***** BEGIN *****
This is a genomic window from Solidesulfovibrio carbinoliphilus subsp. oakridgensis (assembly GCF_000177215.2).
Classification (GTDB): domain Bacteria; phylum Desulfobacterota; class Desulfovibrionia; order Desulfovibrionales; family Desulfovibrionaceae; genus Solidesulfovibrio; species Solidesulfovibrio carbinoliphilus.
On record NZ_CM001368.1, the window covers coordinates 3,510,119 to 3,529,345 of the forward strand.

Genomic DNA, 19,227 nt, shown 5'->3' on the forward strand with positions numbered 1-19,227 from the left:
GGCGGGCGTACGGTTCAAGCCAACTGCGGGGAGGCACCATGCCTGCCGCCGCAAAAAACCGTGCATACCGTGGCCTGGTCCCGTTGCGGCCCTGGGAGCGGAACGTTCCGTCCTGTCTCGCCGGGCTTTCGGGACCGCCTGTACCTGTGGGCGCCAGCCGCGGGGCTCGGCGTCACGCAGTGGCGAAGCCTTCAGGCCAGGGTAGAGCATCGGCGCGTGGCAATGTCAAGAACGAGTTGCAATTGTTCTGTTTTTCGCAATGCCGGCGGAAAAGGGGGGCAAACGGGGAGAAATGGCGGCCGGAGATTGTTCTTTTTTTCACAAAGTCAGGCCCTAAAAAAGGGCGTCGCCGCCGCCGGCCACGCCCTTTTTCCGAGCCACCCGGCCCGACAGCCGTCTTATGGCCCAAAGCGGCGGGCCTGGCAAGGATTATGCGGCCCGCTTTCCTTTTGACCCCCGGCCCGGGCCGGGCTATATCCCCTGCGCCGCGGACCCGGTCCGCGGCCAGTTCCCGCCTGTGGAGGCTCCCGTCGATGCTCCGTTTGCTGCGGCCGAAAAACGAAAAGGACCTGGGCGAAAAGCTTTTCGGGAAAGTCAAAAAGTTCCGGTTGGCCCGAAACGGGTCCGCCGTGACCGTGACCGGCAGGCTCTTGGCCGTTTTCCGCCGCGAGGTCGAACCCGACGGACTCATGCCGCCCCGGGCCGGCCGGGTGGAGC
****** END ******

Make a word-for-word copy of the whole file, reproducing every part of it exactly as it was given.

This is a genomic window from Solidesulfovibrio carbinoliphilus subsp. oakridgensis (assembly GCF_000177215.2).
Classification (GTDB): domain Bacteria; phylum Desulfobacterota; class Desulfovibrionia; order Desulfovibrionales; family Desulfovibrionaceae; genus Solidesulfovibrio; species Solidesulfovibrio carbinoliphilus.
On record NZ_CM001368.1, the window covers coordinates 3,510,119 to 3,529,345 of the forward strand.

Genomic DNA, 19,227 nt, shown 5'->3' on the forward strand with positions numbered 1-19,227 from the left:
GGCGGGCGTACGGTTCAAGCCAACTGCGGGGAGGCACCATGCCTGCCGCCGCAAAAAACCGTGCATACCGTGGCCTGGTCCCGTTGCGGCCCTGGGAGCGGAACGTTCCGTCCTGTCTCGCCGGGCTTTCGGGACCGCCTGTACCTGTGGGCGCCAGCCGCGGGGCTCGGCGTCACGCAGTGGCGAAGCCTTCAGGCCAGGGTAGAGCATCGGCGCGTGGCAATGTCAAGAACGAGTTGCAATTGTTCTGTTTTTCGCAATGCCGGCGGAAAAGGGGGGCAAACGGGGAGAAATGGCGGCCGGAGATTGTTCTTTTTTTCACAAAGTCAGGCCCTAAAAAAGGGCGTCGCCGCCGCCGGCCACGCCCTTTTTCCGAGCCACCCGGCCCGACAGCCGTCTTATGGCCCAAAGCGGCGGGCCTGGCAAGGATTATGCGGCCCGCTTTCCTTTTGACCCCCGGCCCGGGCCGGGCTATATCCCCTGCGCCGCGGACCCGGTCCGCGGCCAGTTCCCGCCTGTGGAGGCTCCCGTCGATGCTCCGTTTGCTGCGGCCGAAAAACGAAAAGGACCTGGGCGAAAAGCTTTTCGGGAAAGTCAAAAAGTTCCGGTTGGCCCGAAACGGGTCCGCCGTGACCGTGACCGGCAGGCTCTTGGCCGTTTTCCGCCGCGAGGTCGAACCCGACGGACTCATGCCGCCCCGGGCCGGCCGGGTGGAGC